Paging through a wine industry magazine in the reception area of a recruitment company, waiting for what turned out to be a five minute ‘screening’ interview, the question of whether innovation necessarily means we need to come up with something new or different came to mind. Of course it suggests some degree of change or rethinking of the status quo but not necessarily tampering with the essentials.
I was reading the editor’s thoughts, which was echoed in other articles in the magazine, on the challenges facing the wine industry. Besides the industry already being a very competitive one on a global scale, South African middle class palates are acquiring a taste for especially whisky among other high end liquors, while we are seeing the young, fast-growing craft beer industry providing another ‘sophisticated’ alternative to the market.
What brought me to the abovementioned question were thoughts on what it might be then, that is so attractive about whisky and craft beer? It might not be necessary to tell you, at this point, that I did not come to my conclusion by means of conducting thorough market research into the South African alcoholic drinks industry. I am simply sharing what I believe may indeed be a contributing factor in a preferential shift towards whisk(e)y and craft beer, from wine. And, from here my thoughts on the extent to which innovation brings about something ‘new’.
It could be that craft beer now offers an alternative beverage which could be described as smoky, earthy, floral, or grassy. It enhances the whole beer drinking experience from guzzling down a six-pack to something more culturally acceptable. Even better if you’re already a beer drinker who reluctantly opted for wine at times. But, what then about whisky? Is that not the age old product associated with kilted men and wintery rooms warmed by fire, which you can only like once you have ‘acquired’ the taste? I think, from a marketing perspective, this is exactly the point, and exactly the strength some of these ‘struggling’ wine labels might have to utilise to their benefit. History. Craft. Method. Tradition. Story.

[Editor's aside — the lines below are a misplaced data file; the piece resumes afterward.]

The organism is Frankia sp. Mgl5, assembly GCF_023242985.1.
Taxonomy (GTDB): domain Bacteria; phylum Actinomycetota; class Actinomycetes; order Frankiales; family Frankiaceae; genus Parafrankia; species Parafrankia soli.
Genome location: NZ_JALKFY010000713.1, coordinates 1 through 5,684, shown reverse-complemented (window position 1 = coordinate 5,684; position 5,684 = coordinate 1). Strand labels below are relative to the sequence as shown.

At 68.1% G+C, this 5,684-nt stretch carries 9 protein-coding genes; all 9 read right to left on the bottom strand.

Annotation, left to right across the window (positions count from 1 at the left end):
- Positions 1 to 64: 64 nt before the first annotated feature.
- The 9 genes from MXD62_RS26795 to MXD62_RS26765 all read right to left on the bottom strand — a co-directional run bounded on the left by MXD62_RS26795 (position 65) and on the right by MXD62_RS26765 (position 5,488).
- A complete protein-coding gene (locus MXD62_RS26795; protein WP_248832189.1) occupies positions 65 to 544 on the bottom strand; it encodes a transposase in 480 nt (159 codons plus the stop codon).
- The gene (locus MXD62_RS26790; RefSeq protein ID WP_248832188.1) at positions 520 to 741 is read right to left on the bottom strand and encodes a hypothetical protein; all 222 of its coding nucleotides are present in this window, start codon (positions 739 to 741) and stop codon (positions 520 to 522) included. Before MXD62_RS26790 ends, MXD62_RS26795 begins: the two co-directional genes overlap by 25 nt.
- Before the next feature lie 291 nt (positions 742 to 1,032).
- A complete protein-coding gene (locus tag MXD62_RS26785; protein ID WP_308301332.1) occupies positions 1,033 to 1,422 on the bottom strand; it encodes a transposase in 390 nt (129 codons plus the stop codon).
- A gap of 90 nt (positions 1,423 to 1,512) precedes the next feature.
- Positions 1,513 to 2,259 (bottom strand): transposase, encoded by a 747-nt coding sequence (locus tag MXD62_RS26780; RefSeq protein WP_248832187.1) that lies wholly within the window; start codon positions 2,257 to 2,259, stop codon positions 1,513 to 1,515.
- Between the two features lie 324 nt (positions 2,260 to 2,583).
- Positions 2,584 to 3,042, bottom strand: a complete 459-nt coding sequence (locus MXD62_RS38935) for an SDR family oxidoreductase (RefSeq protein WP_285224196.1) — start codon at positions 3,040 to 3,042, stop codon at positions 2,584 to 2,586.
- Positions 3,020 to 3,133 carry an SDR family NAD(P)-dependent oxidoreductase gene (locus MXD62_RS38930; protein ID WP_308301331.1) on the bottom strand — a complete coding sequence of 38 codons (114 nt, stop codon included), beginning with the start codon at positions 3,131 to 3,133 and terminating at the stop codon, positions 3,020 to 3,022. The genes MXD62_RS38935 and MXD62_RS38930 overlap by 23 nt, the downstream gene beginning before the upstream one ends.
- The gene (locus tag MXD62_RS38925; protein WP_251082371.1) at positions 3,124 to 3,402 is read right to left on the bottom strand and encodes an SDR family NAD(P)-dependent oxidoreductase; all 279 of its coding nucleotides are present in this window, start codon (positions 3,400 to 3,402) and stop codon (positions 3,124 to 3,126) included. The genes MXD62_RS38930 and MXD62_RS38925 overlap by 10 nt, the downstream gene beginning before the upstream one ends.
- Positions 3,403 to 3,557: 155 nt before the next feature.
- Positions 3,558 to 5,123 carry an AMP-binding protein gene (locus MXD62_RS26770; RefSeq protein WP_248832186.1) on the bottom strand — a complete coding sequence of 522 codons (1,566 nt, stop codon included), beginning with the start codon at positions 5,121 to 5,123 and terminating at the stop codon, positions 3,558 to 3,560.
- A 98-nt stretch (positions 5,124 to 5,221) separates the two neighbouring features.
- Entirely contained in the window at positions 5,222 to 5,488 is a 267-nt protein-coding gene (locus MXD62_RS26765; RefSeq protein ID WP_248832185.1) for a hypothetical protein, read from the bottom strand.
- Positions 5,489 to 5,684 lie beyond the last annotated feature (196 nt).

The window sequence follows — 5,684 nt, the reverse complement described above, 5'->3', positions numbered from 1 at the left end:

Whereas many other liquor ads tend to focus on personal success or some form of self-actualisation (yes, you can probably youtube some examples to refute this generalisation), whisky ads follow a trend of using stories to have you buy into their character and values of old. It plays off the romantic longing for the former, the simple, and the honourable; the timeless which is still hoped for.
My theory then, that besides craft beer offering a new taste experience, it reintroduces something of old. The ‘story’ you are now drinking was not manufactured along with millions of other bottles of beer in a factory but was crafted by an artisan. You are drinking the fruits of a process which requires not only skill but passion-driven patience which operates through integrity – that unwillingness to produce an inferior product, for your skill is your means of worship. I recently shared a camp fire with a craft beer maker who confirmed this by telling me about his insistence on using the finest ingredients only. Or perhaps, it is your glass of whisky which contains a liquid representing age old methods, according to tradition, preserved in story.
Apart from story and skill conveyed through drink, I was left similarly mesmerised and also envious, observing a pen master and a master archer showing off their respective remarkable skills. I am not only envious of their abilities on display, but also of their ability to focus on one thing and staying committed to perfecting it, allowing it to serve its designed purpose through them. Unlike our cultural condition which leaves us constantly chasing moments of self-gratification, thriving on the inability to say ‘no’, resulting in constant dissatisfaction, these stories present us with commitments to a patient, sacrificial pursuit of a vision based in truth, achieved through the ability to say ‘no’, resulting in satisfaction. These people are not themselves the end goals of their actions; they find enjoyment in the ability to practise things ‘properly’ or ‘by design’.
Powerful stories are those reminding us of who we truly are, what we truly desire. Effective innovation is often simply the ability to communicate eternal truth in a new way.
PS – hats off to Budweiser for using their ‘lack’ of story to create their own story as proud producers of macro beer: NFL Super Bowl XLIX adavert
Top right picture is from Johnnie Walker’s ‘The Man Who walked Around The World‘ ad.
Bottom left picture of product by craft beer maker with whom I shared a camp fire [Zebonkey].